Through Independence, he said, we could nurture a return to diversely controlled, locally-based food chains.
Capacity in governance
Mr Harvie identified capacity within our governance structures – the Scottish Parliament, central and local government, the civil service – as the main risk of a ‘Yes’ vote if proposed timescales are adopted: “there’s a risk if we don't develop capacity quickly enough then we’ll buy in from consultancies who have run the system south of the border… that we don’t end up repeating the same mistakes is one of the biggest challenges”. He expressed concern, for example, that we would let KPMG write our tax code rather than anti-poverty campaigners: “we need to be putting capacity in place now – it’s not something I see happening yet.”
De-centralising power and decision-making
Asked how he would grow capacity and break the “strong-hold of institutions”, he responded that debating a written constitution should begin immediately (not in 2016 as the SNP propose) and that power and decision-making should be de-centralised to local government and communities.
Isolationsism and youth engagement
He challenged recent claims that the “Networked Generation” believe independence would isolate Scotland from the modern age, describing it as “laughable” that a younger generation would fear the opportunity to “decide for ourselves the society we wish to live in and what wealth means in our lives”. Barriers to change, he said, “lie in Westminster with a Political culture beholden to the City of London and its institutions”. Asked about the role of young people in an independent Scotland, he responded that strong engagement of 16-17 year olds in September’s vote would strengthen enfranchisement of this generation, something he hoped could be capitalised on for retaining engagement in the future.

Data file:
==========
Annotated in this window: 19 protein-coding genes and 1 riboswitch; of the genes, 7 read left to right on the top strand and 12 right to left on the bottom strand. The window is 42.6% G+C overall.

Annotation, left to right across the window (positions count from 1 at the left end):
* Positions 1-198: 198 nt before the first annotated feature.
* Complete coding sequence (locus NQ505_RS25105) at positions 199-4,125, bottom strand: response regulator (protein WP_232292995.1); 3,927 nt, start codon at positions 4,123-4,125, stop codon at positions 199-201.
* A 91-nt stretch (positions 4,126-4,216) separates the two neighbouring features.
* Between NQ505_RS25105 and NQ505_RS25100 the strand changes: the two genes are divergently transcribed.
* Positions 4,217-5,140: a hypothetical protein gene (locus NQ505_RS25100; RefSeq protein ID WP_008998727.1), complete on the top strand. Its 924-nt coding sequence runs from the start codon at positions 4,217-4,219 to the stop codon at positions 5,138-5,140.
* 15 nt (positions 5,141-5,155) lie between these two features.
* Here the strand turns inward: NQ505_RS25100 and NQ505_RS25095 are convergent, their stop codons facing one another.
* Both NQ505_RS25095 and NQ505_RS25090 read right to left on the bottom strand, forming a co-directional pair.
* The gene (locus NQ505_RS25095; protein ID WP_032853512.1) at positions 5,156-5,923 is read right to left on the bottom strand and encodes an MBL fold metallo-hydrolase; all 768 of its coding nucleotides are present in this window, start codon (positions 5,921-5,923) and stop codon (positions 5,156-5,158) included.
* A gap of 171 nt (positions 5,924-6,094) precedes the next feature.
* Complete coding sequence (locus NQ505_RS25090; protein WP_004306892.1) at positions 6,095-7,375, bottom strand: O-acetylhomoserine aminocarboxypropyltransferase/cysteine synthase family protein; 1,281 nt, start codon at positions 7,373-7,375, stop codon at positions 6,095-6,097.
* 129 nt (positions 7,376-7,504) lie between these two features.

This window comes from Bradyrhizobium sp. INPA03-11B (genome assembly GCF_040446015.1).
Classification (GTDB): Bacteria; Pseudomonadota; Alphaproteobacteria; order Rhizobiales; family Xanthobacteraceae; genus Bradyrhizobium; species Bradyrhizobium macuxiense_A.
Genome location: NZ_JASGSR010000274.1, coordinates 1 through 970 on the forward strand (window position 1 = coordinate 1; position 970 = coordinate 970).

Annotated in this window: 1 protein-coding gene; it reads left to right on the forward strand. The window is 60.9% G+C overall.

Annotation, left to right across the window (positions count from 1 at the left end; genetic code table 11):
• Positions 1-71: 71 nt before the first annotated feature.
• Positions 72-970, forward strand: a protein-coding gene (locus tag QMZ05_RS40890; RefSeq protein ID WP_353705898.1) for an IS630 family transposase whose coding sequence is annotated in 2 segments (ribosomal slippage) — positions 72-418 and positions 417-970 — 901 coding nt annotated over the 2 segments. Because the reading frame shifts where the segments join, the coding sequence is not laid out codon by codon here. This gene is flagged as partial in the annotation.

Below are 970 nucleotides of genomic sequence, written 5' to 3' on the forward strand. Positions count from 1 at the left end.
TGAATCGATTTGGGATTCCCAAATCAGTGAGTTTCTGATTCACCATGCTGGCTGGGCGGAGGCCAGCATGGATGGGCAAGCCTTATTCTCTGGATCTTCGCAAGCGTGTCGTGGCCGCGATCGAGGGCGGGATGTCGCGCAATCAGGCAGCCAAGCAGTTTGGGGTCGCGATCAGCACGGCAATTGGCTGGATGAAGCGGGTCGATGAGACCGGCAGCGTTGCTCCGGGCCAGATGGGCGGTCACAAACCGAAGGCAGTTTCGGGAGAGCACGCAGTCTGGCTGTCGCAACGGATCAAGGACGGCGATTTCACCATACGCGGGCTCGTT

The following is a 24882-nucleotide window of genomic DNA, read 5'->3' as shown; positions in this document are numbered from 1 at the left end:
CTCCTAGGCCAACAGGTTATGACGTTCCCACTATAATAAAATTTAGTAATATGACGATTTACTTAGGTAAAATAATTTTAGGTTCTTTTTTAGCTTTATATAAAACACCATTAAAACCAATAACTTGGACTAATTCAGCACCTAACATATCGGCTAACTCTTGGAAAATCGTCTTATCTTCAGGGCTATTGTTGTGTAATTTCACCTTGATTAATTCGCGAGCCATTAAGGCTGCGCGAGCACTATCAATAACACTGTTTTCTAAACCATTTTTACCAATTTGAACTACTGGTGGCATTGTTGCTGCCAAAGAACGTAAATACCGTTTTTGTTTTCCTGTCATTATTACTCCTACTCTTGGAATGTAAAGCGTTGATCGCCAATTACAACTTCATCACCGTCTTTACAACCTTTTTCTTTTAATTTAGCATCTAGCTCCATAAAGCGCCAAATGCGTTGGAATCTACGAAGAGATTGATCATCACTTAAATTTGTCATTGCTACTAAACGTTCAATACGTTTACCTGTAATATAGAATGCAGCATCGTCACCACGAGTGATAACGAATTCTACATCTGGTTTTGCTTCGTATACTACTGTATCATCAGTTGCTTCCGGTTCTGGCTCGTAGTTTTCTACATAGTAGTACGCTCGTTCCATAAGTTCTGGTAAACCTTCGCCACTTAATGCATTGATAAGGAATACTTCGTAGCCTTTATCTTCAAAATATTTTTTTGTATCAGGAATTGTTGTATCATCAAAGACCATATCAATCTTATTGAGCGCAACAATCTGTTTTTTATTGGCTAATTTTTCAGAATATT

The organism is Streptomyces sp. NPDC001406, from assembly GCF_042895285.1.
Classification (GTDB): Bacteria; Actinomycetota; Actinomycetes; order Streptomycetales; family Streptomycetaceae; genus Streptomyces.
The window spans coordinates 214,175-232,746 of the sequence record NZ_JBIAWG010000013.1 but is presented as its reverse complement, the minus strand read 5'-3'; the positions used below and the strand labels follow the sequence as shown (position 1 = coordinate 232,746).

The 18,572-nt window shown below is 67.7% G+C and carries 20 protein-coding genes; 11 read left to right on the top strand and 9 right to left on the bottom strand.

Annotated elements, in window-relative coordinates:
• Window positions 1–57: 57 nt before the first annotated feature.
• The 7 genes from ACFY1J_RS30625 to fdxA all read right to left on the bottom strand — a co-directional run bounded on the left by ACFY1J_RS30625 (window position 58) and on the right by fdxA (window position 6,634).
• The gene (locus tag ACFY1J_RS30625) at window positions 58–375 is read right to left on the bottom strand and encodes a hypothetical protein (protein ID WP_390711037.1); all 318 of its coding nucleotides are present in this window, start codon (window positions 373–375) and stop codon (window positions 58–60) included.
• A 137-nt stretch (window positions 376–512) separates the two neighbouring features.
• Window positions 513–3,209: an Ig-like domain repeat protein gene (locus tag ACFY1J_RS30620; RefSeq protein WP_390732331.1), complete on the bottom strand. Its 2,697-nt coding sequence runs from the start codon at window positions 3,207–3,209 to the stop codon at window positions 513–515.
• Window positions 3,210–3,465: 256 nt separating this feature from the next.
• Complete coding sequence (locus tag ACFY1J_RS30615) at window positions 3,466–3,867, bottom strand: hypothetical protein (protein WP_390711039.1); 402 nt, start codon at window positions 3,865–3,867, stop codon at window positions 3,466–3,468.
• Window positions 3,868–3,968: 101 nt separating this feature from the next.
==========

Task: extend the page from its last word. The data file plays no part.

Following the talk by Mr Harvey, there was a 30 minute question and answer session which touched on topics including “the economic and fiscal performance of Scotland post referendum”, “how to address some of the challenges of land/property ownership” and “if there is a yes vote in 2016, what will youth engagement be like”. Mr Harvey provided a robust defence on these topics and further built on some of the topics developed during his earlier talk, stating “I hope there is a strong turnout of 16/17 year olds and [youth engagement] will be significant”.
He concluded that, “yes”, facing up to the (inter-connected) economic, societal and environmental challenges he had outlined “is scary; and, it should be. But we can either pull the duvet over our eyes, or face up to these challenges…” We can read from this that a ‘No’ vote, for Mr Harvie, would be a retreat under the covers.
We await the final two seminars in the series with eager anticipation.